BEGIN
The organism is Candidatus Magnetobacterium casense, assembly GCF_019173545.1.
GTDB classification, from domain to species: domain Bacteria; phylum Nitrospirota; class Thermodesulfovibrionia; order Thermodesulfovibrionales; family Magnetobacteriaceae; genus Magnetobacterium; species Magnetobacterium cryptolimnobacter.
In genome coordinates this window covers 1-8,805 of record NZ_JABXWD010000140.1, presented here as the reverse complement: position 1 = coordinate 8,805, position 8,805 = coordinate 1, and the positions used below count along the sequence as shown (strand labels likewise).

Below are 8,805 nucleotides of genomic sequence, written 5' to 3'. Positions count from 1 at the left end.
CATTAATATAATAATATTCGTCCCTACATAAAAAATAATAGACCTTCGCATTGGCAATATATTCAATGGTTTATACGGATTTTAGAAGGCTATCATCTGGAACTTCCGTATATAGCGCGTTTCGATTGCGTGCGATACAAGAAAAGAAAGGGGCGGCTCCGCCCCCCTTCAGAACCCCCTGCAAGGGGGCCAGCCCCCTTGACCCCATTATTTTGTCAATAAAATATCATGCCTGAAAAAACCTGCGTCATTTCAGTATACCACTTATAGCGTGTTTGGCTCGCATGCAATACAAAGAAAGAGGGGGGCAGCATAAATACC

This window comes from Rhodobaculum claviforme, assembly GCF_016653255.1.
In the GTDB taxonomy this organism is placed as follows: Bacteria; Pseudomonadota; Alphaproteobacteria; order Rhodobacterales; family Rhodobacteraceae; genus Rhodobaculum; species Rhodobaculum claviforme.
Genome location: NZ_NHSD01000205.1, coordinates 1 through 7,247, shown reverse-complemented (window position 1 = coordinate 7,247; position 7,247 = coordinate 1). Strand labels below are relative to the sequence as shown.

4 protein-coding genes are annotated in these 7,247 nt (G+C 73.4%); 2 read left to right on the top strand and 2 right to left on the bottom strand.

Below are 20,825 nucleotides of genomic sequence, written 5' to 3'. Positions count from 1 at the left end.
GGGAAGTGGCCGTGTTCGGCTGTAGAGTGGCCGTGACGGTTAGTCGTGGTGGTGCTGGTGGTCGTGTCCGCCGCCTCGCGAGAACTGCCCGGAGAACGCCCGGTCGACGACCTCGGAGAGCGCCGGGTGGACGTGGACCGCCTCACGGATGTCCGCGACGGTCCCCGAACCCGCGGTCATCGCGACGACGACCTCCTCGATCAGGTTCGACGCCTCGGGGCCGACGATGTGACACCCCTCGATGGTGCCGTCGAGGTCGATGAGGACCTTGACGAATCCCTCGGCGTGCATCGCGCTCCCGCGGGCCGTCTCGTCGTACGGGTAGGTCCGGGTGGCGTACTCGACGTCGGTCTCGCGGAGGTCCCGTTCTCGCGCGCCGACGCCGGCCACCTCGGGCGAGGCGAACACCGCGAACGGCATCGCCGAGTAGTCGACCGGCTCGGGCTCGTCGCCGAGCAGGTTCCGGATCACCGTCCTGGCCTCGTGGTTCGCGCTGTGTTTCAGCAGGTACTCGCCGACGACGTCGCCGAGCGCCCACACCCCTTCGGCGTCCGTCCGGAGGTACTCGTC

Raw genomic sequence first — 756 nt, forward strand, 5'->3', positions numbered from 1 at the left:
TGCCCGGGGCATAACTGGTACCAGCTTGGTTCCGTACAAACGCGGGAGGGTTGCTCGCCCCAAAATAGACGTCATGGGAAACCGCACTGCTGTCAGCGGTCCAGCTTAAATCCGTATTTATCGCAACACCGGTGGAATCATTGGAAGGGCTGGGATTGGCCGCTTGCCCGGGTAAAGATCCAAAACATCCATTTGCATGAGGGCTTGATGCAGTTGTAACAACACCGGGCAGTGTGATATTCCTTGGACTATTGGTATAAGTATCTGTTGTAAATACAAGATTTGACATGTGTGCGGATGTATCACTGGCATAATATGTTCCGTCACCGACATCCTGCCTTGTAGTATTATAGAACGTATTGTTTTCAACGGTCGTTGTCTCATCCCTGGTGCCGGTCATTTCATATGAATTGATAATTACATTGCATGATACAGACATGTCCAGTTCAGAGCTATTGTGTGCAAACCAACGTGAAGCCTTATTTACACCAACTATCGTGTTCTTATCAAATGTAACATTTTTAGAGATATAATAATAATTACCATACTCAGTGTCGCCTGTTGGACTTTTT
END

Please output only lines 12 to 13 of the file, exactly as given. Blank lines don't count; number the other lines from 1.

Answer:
Raw genomic sequence first — 756 nt, forward strand, 5'->3', positions numbered from 1 at the left:
TGCCCGGGGCATAACTGGTACCAGCTTGGTTCCGTACAAACGCGGGAGGGTTGCTCGCCCCAAAATAGACGTCATGGGAAACCGCACTGCTGTCAGCGGTCCAGCTTAAATCCGTATTTATCGCAACACCGGTGGAATCATTGGAAGGGCTGGGATTGGCCGCTTGCCCGGGTAAAGATCCAAAACATCCATTTGCATGAGGGCTTGATGCAGTTGTAACAACACCGGGCAGTGTGATATTCCTTGGACTATTGGTATAAGTATCTGTTGTAAATACAAGATTTGACATGTGTGCGGATGTATCACTGGCATAATATGTTCCGTCACCGACATCCTGCCTTGTAGTATTATAGAACGTATTGTTTTCAACGGTCGTTGTCTCATCCCTGGTGCCGGTCATTTCATATGAATTGATAATTACATTGCATGATACAGACATGTCCAGTTCAGAGCTATTGTGTGCAAACCAACGTGAAGCCTTATTTACACCAACTATCGTGTTCTTATCAAATGTAACATTTTTAGAGATATAATAATAATTACCATACTCAGTGTCGCCTGTTGGACTTTTT